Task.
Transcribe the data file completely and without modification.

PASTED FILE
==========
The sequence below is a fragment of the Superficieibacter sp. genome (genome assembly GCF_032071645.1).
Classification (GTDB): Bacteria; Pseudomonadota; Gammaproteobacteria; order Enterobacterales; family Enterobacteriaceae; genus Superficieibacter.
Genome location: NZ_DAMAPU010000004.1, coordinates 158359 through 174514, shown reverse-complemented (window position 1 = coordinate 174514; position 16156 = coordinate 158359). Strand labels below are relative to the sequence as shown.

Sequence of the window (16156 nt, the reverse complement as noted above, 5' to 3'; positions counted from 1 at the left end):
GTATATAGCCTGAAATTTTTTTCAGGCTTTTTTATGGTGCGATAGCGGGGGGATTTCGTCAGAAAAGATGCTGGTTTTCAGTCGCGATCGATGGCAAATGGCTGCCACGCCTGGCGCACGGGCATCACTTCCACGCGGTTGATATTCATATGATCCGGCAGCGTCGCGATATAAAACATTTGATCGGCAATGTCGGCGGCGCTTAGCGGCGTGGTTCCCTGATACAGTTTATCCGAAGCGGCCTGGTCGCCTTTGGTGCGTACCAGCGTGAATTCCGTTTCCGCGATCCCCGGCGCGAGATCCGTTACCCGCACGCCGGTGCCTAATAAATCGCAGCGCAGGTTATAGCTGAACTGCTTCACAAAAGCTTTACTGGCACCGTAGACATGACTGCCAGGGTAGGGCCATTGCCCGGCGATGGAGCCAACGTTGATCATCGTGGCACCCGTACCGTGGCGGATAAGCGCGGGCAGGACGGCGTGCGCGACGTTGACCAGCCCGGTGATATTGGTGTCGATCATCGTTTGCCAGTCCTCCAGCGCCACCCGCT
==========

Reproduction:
The sequence below is a fragment of the Superficieibacter sp. genome (genome assembly GCF_032071645.1).
Classification (GTDB): Bacteria; Pseudomonadota; Gammaproteobacteria; order Enterobacterales; family Enterobacteriaceae; genus Superficieibacter.
Genome location: NZ_DAMAPU010000004.1, coordinates 158359 through 174514, shown reverse-complemented (window position 1 = coordinate 174514; position 16156 = coordinate 158359). Strand labels below are relative to the sequence as shown.

Sequence of the window (16156 nt, the reverse complement as noted above, 5' to 3'; positions counted from 1 at the left end):
GTATATAGCCTGAAATTTTTTTCAGGCTTTTTTATGGTGCGATAGCGGGGGGATTTCGTCAGAAAAGATGCTGGTTTTCAGTCGCGATCGATGGCAAATGGCTGCCACGCCTGGCGCACGGGCATCACTTCCACGCGGTTGATATTCATATGATCCGGCAGCGTCGCGATATAAAACATTTGATCGGCAATGTCGGCGGCGCTTAGCGGCGTGGTTCCCTGATACAGTTTATCCGAAGCGGCCTGGTCGCCTTTGGTGCGTACCAGCGTGAATTCCGTTTCCGCGATCCCCGGCGCGAGATCCGTTACCCGCACGCCGGTGCCTAATAAATCGCAGCGCAGGTTATAGCTGAACTGCTTCACAAAAGCTTTACTGGCACCGTAGACATGACTGCCAGGGTAGGGCCATTGCCCGGCGATGGAGCCAACGTTGATCATCGTGGCACCCGTACCGTGGCGGATAAGCGCGGGCAGGACGGCGTGCGCGACGTTGACCAGCCCGGTGATATTGGTGTCGATCATCGTTTGCCAGTCCTCCAGCGCCACCCGCT